By the end of the 1990s, however, all this was slipping away, to be replaced by a global financial market that dealt in the knowledge economy and capital flows. I remember a glorious few years in the late 1990s when it looked as if the Internet could be the final democratising force in a decade of change. The Berlin Wall had fallen and we had enjoyed a decade of economic growth. The twin towers still stood, and the dotcom bull market promised that everyone could have a piece of the action.

This turned out to be an illusion. The Internet didn’t go the way we expected, for sure, but finance went even further off track. A utopian project sought to act out a vision of universal markets with every possible contract imagined and existent. This was free market thinking as a religion and the pointy-head, hedge fund quants with their Gaussian copulas were its apostles. Put simply, financial markets stopped trading in things we could, if not see, at least understand and imagine, and instead began to engineer new products so complex that even start traders couldn’t comprehend them.  For a decade fortunes were made until with a crash and a bang, the whole thing came unravelled, and governments were forced to bail out these colossal banks lest they destroyed the basic economic structures that we need to live. I’ll spend some time talking about the crash later in this series, but for now let’s focus on its consequences. Ten years of austerity followed, and I think it’s fair to draw a straight line of cause and effect between those moments and the nasty, broken world we seem to be living in now. It hasn’t been bad for everyone, of course. Ironically, the more liquid and immaterial capital has become, the more solid and tangible its bridgehead cities must be. So London, New York, Frankfurt and Tokyo have become crowded with the towering glass cathedrals of global finance, visible anchors for the imaginary products they sell. No wonder you can’t buy a house there. Financial markets, as I keep saying, really matter.

We may remember the crisis of 2008 as spectacularly destructive, but in fact it is only one of a number. Markets imploded on ‘Black Monday’, 19 October 1987. The global financial order nearly collapsed in 1998 when Russia’s troubles with the rouble caused a melt-down among overstretched investors, and then the spring of 2000 saw the dot-com bubble burst. There is something in the genes of financial markets that leads to ‘excessive exuberance’, in the words of Alan Greenspan, the former Chairman of the Federal Reserve and free-market apostle whose own economic policy was responsible for much of that overexcitement. Going further back there was a prolonged downturn in the 70s, and the great crash of 1929. There was even a boom – and bust – trading the shares of dog tracks in post-war London.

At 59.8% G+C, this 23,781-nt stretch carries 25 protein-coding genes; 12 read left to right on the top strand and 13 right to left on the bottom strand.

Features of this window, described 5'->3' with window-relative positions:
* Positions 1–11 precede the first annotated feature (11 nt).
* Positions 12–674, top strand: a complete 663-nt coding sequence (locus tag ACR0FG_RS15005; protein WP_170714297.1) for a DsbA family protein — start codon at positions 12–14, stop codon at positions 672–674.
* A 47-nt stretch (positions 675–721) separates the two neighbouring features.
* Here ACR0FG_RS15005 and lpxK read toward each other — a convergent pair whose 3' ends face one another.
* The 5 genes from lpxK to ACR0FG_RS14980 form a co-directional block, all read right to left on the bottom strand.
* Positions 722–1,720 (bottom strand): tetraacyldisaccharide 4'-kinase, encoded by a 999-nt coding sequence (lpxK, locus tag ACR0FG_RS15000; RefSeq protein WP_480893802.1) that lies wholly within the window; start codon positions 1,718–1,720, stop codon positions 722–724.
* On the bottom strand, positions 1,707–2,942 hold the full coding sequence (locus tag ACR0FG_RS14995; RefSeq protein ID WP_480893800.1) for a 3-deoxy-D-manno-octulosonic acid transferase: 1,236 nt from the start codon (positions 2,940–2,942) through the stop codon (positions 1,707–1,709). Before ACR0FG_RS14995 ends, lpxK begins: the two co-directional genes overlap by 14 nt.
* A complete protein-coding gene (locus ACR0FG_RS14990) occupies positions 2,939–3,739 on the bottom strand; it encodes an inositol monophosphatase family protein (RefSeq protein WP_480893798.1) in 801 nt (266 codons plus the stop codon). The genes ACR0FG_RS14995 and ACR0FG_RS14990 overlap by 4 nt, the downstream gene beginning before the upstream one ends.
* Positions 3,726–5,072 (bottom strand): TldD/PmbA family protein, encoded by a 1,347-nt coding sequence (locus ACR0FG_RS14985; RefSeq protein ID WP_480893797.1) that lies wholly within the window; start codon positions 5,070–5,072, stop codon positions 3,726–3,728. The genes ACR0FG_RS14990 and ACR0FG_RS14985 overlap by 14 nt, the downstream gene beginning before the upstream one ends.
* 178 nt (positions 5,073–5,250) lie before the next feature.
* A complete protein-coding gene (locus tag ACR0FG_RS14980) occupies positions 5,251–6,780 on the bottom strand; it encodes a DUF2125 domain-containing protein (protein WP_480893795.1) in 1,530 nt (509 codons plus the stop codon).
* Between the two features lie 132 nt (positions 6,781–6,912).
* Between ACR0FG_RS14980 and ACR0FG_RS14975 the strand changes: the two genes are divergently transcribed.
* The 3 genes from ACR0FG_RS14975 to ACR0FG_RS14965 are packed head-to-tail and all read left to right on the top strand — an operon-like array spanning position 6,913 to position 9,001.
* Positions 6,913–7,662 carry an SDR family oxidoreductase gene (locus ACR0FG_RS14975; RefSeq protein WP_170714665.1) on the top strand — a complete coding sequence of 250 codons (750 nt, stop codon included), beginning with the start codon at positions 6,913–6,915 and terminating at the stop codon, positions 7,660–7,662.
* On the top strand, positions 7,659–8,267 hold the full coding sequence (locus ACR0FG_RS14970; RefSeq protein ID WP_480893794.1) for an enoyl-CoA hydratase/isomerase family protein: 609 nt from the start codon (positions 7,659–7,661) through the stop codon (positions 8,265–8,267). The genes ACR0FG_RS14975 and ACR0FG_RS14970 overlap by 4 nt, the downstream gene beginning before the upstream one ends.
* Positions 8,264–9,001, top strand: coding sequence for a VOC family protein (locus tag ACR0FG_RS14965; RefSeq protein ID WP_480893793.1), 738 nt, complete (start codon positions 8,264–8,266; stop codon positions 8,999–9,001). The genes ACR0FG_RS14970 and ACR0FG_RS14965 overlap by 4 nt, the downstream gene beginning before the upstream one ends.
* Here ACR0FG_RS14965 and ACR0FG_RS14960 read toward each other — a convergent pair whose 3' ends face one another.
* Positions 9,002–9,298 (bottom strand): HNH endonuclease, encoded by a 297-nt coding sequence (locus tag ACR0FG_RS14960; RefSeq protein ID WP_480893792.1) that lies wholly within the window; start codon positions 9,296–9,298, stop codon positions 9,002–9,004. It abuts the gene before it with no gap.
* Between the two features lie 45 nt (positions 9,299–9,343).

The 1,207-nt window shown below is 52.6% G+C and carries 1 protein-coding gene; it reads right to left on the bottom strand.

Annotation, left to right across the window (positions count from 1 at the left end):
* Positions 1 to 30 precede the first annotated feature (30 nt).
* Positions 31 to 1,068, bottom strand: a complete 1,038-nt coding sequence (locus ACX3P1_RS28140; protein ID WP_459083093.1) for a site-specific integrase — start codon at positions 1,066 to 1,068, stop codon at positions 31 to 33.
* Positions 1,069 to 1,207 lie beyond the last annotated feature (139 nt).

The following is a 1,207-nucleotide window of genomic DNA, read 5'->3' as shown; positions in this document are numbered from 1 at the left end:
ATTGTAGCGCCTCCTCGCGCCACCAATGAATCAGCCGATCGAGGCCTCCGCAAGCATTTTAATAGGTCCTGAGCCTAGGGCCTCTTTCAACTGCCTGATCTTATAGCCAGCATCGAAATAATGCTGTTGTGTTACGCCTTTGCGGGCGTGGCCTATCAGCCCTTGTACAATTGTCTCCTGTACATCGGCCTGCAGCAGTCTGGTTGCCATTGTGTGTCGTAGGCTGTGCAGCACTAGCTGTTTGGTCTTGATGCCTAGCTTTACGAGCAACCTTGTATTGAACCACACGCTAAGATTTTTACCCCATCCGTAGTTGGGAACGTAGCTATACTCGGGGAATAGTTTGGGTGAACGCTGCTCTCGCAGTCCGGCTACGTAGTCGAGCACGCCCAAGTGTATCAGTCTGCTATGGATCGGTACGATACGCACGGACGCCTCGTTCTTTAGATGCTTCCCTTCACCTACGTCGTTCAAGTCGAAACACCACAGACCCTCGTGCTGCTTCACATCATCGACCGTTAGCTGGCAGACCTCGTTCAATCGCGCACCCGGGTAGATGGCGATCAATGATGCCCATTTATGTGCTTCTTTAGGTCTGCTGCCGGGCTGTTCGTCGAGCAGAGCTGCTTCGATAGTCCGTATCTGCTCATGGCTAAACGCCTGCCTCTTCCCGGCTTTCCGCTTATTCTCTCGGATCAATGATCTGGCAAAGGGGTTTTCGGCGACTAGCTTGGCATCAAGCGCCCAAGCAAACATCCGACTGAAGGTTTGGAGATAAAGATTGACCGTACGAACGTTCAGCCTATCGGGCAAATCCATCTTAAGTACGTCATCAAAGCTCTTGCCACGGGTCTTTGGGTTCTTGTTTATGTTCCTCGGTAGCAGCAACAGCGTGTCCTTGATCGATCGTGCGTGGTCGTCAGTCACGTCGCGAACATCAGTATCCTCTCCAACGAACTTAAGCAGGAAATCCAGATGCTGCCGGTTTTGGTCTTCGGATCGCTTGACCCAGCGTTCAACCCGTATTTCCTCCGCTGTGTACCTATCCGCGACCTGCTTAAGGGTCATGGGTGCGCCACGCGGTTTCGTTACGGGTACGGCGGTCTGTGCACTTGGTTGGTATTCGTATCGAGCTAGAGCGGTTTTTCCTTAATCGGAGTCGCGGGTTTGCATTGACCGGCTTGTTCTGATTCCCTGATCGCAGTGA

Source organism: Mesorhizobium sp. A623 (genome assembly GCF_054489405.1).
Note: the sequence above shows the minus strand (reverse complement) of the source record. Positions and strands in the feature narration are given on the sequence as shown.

These regular crises are just a spectacular manifestation of an more general trend towards inequality and exploitation. Thomas Piketty, rock-star economist, has shown that the gap between the haves and the have-nots is steadily growing.[i] His claim, that returns on capital are greater than growth, is an update on Marx’s classic insight that there is an inherent conflict between those who have to work for a living and those who generate income from investment in that work. For investors to gain a bigger share of the pie they must find ways of squeezing workers and for two decades financial markets have been at the centre of this process. This has involved a collective forgetting of the separation between stock ownership and management, and in its place the construction of new narratives of shareholder value and control. The idea that stock markets have single-handedly funded global corporations from the beginning and are therefore entitled to a disproportionate share of rewards and control is, in the words of anthropologist Karen Ho, a ‘neoliberal fairy story’.[ii] But it is persuasive enough. Short termism and a collective attempt to eradicate risk from investment has seen innovation decline and uncertainty – in classical terms the source of profits for any business – shipped out to employees. Uber is the most perfect example of this process: underneath the bluster and talk of disruptive, technological innovation is an attempt to drive every other taxi firm into bankruptcy through sheer force of capital and then use its monopoly to impose high prices on customers and harsh conditions on its workers.

Okay, let’s backtrack a little. The fundamental purpose of stock markets is to provide a market in the instruments of investment, be they stocks or bonds. Stocks are tiny fractions of a corporation, and owning them entitles you to a share of the profits distributed as dividends. Bonds are a kind of debt issued by governments and companies. They pay interest and at the end of the term you get your money back. We’ll revisit these in due course. But the very existence of these instruments shows that the secondary, related purpose of financial markets is to provide new capital for growth, or to facilitate this process by allowing investors to realise some of their profits and reinvest elsewhere. Stock markets are the interface between capital and firms; that makes them the link between the owners of firms and the people who work for those firms.